SWPP Announces 2024 Workforce Management Seminar Series Dates — No Cost for SWPP Members!

SWPP announces the 2024 curriculum on the Fundamentals of Workforce Management. These web seminars will begin in February and be offered throughout the year. The courses will provide practical knowledge and skills in all aspects of workforce planning and management, including extensive coverage of topics covered in the CWPP Certification Exam.

SWPP will offer the classes as 90-minute web seminars to be delivered at 1pm Central/2pm Eastern time. Each class can be attended by an unlimited number of students from a single location. These web seminars are provided at no cost for SWPP members. However, non-members may attend at a cost of $300 per web seminar. Non-members can contact Vicki Herrell at vicki.herrell@swpp.org to register.

These web seminars will not be recorded but those who register will receive an article afterward that details the exact content of the session. The presentation materials will not be available either, but the article will provide all the session information needed.

The classes and materials will cover all topics covered in the CWPP Certification Exam. Those workforce professionals intending to take the exam will benefit from seminar content, as well as the additional learning guides and sample test questions in preparation for the certification process.

The Fundamentals of Workforce Management seminars will be presented by popular industry consultants and authors Penny Reynolds and Maggie Klenke. Reynolds and Klenke were Co-Founders of The Call Center School, where they developed and taught classes to thousands of contact center professionals from 2001 to 2012, including a popular series on workforce management.

The following courses are included in the series designed specifically for SWPP members:

February 21

Preparing to Forecast: Decisions and Data for the Planning ProcessThere are many steps in data review and analysis before the forecasting process begins. In this seminar, you will learn about the up-front essentials of forecasting workload. Hear about the sources of input data and how to decide which best represents future needs. Learn about agent work state activity and techniques to ensure you have predictive AHT data. Practice identifying and adjusting for data aberrations and other considerations for data clean-up before it enters the forecasting process.

Seminar attendees will learn to:

  • Outline the elements of forecast workload.
  • Identify the impact of work state usage on forecast data accuracy.
  • Identify data anomalies that require adjustment.
  • Adjust data aberrations to improve forecast accuracy.

March 20

Forecasting Basics: Predicting for Months, Weeks, Days, and IntervalsIn this seminar, you will learn the step-by-step process of applying Time Series Analysis to predict future workload. Learn how to identify trend rates and seasonality patterns for a monthly call forecast. In addition to analyzing history to predict the future, this seminar will discuss how to identify and assimilate business drivers into the forecasting process to fine-tune monthly projections. After the monthly forecast is in place, the next step in the planning process is to break down the predictions to weekly, daily, and interval numbers. Hear the process and calculations to use to distribute a monthly workload all the way down into intervals for scheduling. Finally, take a look at some right and wrong ways to review forecast accuracy to fine-tune future predictions.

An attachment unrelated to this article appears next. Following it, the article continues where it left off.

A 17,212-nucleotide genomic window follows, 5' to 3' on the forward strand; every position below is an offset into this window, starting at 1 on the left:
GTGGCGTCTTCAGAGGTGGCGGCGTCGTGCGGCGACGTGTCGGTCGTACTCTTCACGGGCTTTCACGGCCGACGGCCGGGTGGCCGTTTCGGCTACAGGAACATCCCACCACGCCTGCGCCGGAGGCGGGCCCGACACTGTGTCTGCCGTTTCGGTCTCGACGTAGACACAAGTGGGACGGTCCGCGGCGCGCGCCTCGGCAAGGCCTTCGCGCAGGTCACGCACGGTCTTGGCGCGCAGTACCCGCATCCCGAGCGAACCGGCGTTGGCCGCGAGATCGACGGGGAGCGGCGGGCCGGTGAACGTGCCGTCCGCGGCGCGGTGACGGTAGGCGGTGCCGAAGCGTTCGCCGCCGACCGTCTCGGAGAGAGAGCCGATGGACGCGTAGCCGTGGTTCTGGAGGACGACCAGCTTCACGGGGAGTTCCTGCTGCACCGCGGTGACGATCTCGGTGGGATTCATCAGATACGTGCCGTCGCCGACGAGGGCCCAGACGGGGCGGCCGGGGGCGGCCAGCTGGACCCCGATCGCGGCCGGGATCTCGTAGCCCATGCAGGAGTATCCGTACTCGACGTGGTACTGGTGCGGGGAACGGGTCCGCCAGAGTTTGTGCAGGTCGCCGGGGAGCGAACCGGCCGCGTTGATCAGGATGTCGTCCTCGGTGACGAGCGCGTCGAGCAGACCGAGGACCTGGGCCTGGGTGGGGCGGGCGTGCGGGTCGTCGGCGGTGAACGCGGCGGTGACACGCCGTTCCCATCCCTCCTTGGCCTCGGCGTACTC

Seminar attendees will learn to:

  • Define the time-series process and components.
  • Calculate annual and monthly trend rates.
  • Calculate seasonal patterns.
  • Use trend and seasonality to arrive at monthly forecasts.
  • Identify intra-month calling patterns.
  • Apply weekly patterns to create single week forecasts.
  • Define and apply day-of-week patterns.
  • Define and apply time-of-day patterns.
  • Create a monthly, weekly, daily, and hourly forecast.

April 17

Essentials of Staffing: Models and Calculations for Contact Center StaffManaging a contact center means managing by the numbers and the most important number is the right number of staff in seats at the right time. Learn the essentials of calculating staff requirements, including how to assemble workload and apply Erlang techniques to determine staffing to meet service goals. In addition to staffing for incoming telephone calls, learn how to calculate workload and apply the proper staffing techniques for outbound calling, email, and chat contacts.

Seminar attendees will learn to:

  • Define complications of staffing for inbound calling.
  • Identify potential staffing models.
  • Calculate staffing workload.
  • Discuss speed of service definitions and implications.
  • Apply Erlang techniques to identify staffing numbers.
  • Identify calculations and considerations for other contact types.

May 15

Staffing Tradeoffs: Achieving a Balance of Service, Occupancy, and CostAfter determining base staff requirements, it is critical to review all the tradeoffs that impact contact center stakeholders. Learn about how callers are impacted by staffing decisions that drive speed of answer and quality of service. Review how staffing levels impact frontline staff in terms of productivity or occupancy. Finally, see how staffing levels and telecommunications factors affect revenues and costs. Hear about how one person can make an impact on service, occupancy, and cost, as well as the factors to consider when making decisions about agent group size, multi-skilling, or consolidation of sites or groups.